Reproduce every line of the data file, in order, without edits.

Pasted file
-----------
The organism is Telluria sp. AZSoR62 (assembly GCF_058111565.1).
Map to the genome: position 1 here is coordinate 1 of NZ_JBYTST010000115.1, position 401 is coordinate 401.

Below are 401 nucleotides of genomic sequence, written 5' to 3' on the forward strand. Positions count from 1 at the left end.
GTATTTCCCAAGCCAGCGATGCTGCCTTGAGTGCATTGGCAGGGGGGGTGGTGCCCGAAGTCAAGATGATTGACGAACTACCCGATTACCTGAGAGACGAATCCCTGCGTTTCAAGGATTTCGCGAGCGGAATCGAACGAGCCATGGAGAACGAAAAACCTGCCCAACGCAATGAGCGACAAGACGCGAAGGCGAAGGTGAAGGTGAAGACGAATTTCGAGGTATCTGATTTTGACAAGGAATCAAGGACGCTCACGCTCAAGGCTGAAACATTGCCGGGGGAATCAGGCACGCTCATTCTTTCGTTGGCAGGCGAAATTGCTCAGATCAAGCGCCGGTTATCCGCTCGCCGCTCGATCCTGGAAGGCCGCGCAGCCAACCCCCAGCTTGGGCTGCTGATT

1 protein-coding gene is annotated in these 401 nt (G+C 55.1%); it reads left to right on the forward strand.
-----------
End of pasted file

The organism is Telluria sp. AZSoR62 (assembly GCF_058111565.1).
Map to the genome: position 1 here is coordinate 1 of NZ_JBYTST010000115.1, position 401 is coordinate 401.

Below are 401 nucleotides of genomic sequence, written 5' to 3' on the forward strand. Positions count from 1 at the left end.
GTATTTCCCAAGCCAGCGATGCTGCCTTGAGTGCATTGGCAGGGGGGGTGGTGCCCGAAGTCAAGATGATTGACGAACTACCCGATTACCTGAGAGACGAATCCCTGCGTTTCAAGGATTTCGCGAGCGGAATCGAACGAGCCATGGAGAACGAAAAACCTGCCCAACGCAATGAGCGACAAGACGCGAAGGCGAAGGTGAAGGTGAAGACGAATTTCGAGGTATCTGATTTTGACAAGGAATCAAGGACGCTCACGCTCAAGGCTGAAACATTGCCGGGGGAATCAGGCACGCTCATTCTTTCGTTGGCAGGCGAAATTGCTCAGATCAAGCGCCGGTTATCCGCTCGCCGCTCGATCCTGGAAGGCCGCGCAGCCAACCCCCAGCTTGGGCTGCTGATT

1 protein-coding gene is annotated in these 401 nt (G+C 55.1%); it reads left to right on the forward strand.